How to Kill A Houseplant - A Review by Lucy Davidson
Studies have shown that younger generations are obsessed with houseplants. They’re less expensive and demanding than pets or children, can tolerate a certain degree of neglect and, with the right care, flourish reliably. However, when they die, it can feel personal, as if our intrinsic human ability to care for and nurture is somehow broken.
Similar questions about care and growth infuse Chelsea Grace’s How to Kill a Houseplant, a theatre piece made up of five 5-minute monologues which are named after the different ways that houseplants can wilt and perish, sometimes through neglect (Let it Become Pot Bound, Ignore Pest Problems) or over-indulgence (Over-Fertilise).
As the woman awaits the results of a pregnancy test, she contemplates the way that she was raised, the expectations that are placed upon women and their bodies and what might come of raising a child in the world today. Grace using the deadline of the pregnancy test result is a clever plot device: in a world that has an increasingly short attention span, we remain similarly anxious about and attentive towards the outcome.
Delivered to her dead houseplant - and by extension, the audience - the woman attacks many aspects of herself and the world around her. In Not Enough Warmth, she considers the way that she gives away so much of herself by trying to listen to others, but in turn struggles to look after herself. This, she muses, is the role that women are all too often expected to fulfil.
In Over-Fertilise, the woman turns her attention outwards, delivering a monologue in rhyming verse that castigates the empty void that people fill with overconsumption and jobs that they don’t enjoy. She poignantly remarks, ‘What’s the point in living if you’re not really living at all?’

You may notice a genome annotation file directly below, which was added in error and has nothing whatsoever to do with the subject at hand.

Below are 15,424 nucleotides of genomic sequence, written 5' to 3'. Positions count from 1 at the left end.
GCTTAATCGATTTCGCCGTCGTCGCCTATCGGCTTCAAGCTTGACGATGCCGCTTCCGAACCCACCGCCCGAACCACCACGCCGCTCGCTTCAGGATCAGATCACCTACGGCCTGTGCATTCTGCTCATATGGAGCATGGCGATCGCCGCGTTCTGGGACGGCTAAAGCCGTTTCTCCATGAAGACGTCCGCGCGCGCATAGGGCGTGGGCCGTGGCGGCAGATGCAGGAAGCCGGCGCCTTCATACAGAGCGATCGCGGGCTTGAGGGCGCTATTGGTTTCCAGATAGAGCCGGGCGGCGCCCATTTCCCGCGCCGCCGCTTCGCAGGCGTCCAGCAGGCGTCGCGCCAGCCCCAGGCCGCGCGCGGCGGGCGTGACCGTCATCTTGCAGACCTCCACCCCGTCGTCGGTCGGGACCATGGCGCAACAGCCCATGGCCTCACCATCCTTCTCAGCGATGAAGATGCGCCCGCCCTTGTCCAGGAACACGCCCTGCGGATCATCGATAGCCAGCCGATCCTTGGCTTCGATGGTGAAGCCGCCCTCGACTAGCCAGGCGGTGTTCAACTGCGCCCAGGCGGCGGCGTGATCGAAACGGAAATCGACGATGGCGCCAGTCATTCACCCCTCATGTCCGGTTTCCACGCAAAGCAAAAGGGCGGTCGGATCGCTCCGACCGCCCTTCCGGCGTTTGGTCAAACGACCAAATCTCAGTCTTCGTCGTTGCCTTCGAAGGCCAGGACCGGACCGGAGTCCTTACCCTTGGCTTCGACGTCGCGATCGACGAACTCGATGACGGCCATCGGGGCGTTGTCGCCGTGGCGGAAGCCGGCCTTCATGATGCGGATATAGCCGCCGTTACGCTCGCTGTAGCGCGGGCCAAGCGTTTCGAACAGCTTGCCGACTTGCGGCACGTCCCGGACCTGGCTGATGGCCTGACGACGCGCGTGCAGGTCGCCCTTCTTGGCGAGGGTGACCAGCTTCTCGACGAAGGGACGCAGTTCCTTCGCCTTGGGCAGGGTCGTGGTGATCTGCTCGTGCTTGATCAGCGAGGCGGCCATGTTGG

It’s moments like these that get to the heart of Grace’s writing and make it all the more effective as a result. When form is married to content - Not Enough Light is illuminated solely by torchlight, which in turn allows the woman to literally and metaphorically excoriate the hidden parts of herself - it is a clever and well-constructed piece.
However, I’d have liked more personal depth. Grace builds a portrait of a furious and busy world without giving us enough of an insight into her own: at times, I was unsure which thoughts were her own versus which might appear in a zeitgeisty news report about the state of the nation. Moreover, this lack of personal insight meant that her final change of heart and revelation was somewhat unsupported.
Nonetheless, the piece is sincere and well-structured, offers an insight into contemporary concerns and offers a cracking performance from Grace to boot. Time to water my houseplants.
A review by Lucy Davidson as part of Framework's Theatre Writers Pilot Scheme.